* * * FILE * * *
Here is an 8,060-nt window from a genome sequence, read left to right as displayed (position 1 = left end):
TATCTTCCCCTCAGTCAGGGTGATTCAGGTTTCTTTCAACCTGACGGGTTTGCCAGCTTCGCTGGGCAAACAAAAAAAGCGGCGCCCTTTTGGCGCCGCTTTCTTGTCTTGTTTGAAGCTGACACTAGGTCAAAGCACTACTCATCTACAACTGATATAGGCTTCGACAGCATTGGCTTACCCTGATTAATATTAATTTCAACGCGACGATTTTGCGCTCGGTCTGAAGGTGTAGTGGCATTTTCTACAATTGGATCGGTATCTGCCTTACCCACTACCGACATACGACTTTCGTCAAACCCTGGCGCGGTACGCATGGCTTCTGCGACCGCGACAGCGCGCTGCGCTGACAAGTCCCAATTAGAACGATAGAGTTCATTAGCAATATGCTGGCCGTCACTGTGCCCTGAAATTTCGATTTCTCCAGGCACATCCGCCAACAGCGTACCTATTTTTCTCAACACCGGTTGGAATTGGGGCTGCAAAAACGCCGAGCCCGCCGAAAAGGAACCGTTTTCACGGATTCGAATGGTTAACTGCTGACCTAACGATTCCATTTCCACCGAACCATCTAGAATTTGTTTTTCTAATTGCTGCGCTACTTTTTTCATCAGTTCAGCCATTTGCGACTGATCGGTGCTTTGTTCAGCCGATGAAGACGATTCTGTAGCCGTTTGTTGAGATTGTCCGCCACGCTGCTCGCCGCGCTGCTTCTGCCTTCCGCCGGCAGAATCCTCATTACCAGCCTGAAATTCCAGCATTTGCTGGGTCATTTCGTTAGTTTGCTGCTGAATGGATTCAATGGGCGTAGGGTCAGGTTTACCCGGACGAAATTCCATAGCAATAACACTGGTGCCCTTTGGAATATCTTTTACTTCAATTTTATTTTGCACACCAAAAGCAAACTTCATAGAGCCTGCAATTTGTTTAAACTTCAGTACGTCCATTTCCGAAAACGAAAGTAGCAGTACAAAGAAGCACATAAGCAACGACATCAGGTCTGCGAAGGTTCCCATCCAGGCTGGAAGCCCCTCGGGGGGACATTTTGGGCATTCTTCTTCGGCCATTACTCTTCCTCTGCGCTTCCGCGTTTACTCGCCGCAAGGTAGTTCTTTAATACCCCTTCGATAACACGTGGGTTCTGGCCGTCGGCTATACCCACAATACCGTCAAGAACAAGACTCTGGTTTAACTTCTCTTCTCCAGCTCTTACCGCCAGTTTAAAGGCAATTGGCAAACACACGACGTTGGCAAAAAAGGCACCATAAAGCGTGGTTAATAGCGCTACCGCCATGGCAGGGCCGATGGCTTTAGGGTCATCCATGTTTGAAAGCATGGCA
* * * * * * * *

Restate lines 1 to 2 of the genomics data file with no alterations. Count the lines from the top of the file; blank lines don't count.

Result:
Here is an 8,060-nt window from a genome sequence, read left to right as displayed (position 1 = left end):
TATCTTCCCCTCAGTCAGGGTGATTCAGGTTTCTTTCAACCTGACGGGTTTGCCAGCTTCGCTGGGCAAACAAAAAAAGCGGCGCCCTTTTGGCGCCGCTTTCTTGTCTTGTTTGAAGCTGACACTAGGTCAAAGCACTACTCATCTACAACTGATATAGGCTTCGACAGCATTGGCTTACCCTGATTAATATTAATTTCAACGCGACGATTTTGCGCTCGGTCTGAAGGTGTAGTGGCATTTTCTACAATTGGATCGGTATCTGCCTTACCCACTACCGACATACGACTTTCGTCAAACCCTGGCGCGGTACGCATGGCTTCTGCGACCGCGACAGCGCGCTGCGCTGACAAGTCCCAATTAGAACGATAGAGTTCATTAGCAATATGCTGGCCGTCACTGTGCCCTGAAATTTCGATTTCTCCAGGCACATCCGCCAACAGCGTACCTATTTTTCTCAACACCGGTTGGAATTGGGGCTGCAAAAACGCCGAGCCCGCCGAAAAGGAACCGTTTTCACGGATTCGAATGGTTAACTGCTGACCTAACGATTCCATTTCCACCGAACCATCTAGAATTTGTTTTTCTAATTGCTGCGCTACTTTTTTCATCAGTTCAGCCATTTGCGACTGATCGGTGCTTTGTTCAGCCGATGAAGACGATTCTGTAGCCGTTTGTTGAGATTGTCCGCCACGCTGCTCGCCGCGCTGCTTCTGCCTTCCGCCGGCAGAATCCTCATTACCAGCCTGAAATTCCAGCATTTGCTGGGTCATTTCGTTAGTTTGCTGCTGAATGGATTCAATGGGCGTAGGGTCAGGTTTACCCGGACGAAATTCCATAGCAATAACACTGGTGCCCTTTGGAATATCTTTTACTTCAATTTTATTTTGCACACCAAAAGCAAACTTCATAGAGCCTGCAATTTGTTTAAACTTCAGTACGTCCATTTCCGAAAACGAAAGTAGCAGTACAAAGAAGCACATAAGCAACGACATCAGGTCTGCGAAGGTTCCCATCCAGGCTGGAAGCCCCTCGGGGGGACATTTTGGGCATTCTTCTTCGGCCATTACTCTTCCTCTGCGCTTCCGCGTTTACTCGCCGCAAGGTAGTTCTTTAATACCCCTTCGATAACACGTGGGTTCTGGCCGTCGGCTATACCCACAATACCGTCAAGAACAAGACTCTGGTTTAACTTCTCTTCTCCAGCTCTTACCGCCAGTTTAAAGGCAATTGGCAAACACACGACGTTGGCAAAAAAGGCACCATAAAGCGTGGTTAATAGCGCTACCGCCATGGCAGGGCCGATGGCTTTAGGGTCATCCATGTTTGAAAGCATGGCA